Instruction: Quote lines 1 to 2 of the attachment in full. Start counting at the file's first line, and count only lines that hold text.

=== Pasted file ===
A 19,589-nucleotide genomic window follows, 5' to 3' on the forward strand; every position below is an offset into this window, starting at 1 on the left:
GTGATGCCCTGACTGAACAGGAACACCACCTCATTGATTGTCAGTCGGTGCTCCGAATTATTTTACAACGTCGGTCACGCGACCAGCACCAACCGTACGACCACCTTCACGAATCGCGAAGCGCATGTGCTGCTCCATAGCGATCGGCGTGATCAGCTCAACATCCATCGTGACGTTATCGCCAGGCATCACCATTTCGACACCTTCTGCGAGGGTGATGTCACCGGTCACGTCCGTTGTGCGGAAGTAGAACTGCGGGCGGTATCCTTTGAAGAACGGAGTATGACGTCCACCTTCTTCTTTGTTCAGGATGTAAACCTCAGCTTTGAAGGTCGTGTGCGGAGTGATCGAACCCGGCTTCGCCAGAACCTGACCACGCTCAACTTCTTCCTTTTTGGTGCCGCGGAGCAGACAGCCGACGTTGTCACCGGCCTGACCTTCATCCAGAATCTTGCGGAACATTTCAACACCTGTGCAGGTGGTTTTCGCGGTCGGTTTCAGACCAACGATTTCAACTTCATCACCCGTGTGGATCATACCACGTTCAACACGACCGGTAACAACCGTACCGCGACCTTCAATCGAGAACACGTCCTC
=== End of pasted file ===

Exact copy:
A 19,589-nucleotide genomic window follows, 5' to 3' on the forward strand; every position below is an offset into this window, starting at 1 on the left:
GTGATGCCCTGACTGAACAGGAACACCACCTCATTGATTGTCAGTCGGTGCTCCGAATTATTTTACAACGTCGGTCACGCGACCAGCACCAACCGTACGACCACCTTCACGAATCGCGAAGCGCATGTGCTGCTCCATAGCGATCGGCGTGATCAGCTCAACATCCATCGTGACGTTATCGCCAGGCATCACCATTTCGACACCTTCTGCGAGGGTGATGTCACCGGTCACGTCCGTTGTGCGGAAGTAGAACTGCGGGCGGTATCCTTTGAAGAACGGAGTATGACGTCCACCTTCTTCTTTGTTCAGGATGTAAACCTCAGCTTTGAAGGTCGTGTGCGGAGTGATCGAACCCGGCTTCGCCAGAACCTGACCACGCTCAACTTCTTCCTTTTTGGTGCCGCGGAGCAGACAGCCGACGTTGTCACCGGCCTGACCTTCATCCAGAATCTTGCGGAACATTTCAACACCTGTGCAGGTGGTTTTCGCGGTCGGTTTCAGACCAACGATTTCAACTTCATCACCCGTGTGGATCATACCACGTTCAACACGACCGGTAACAACCGTACCGCGACCTTCAATCGAGAACACGTCCTC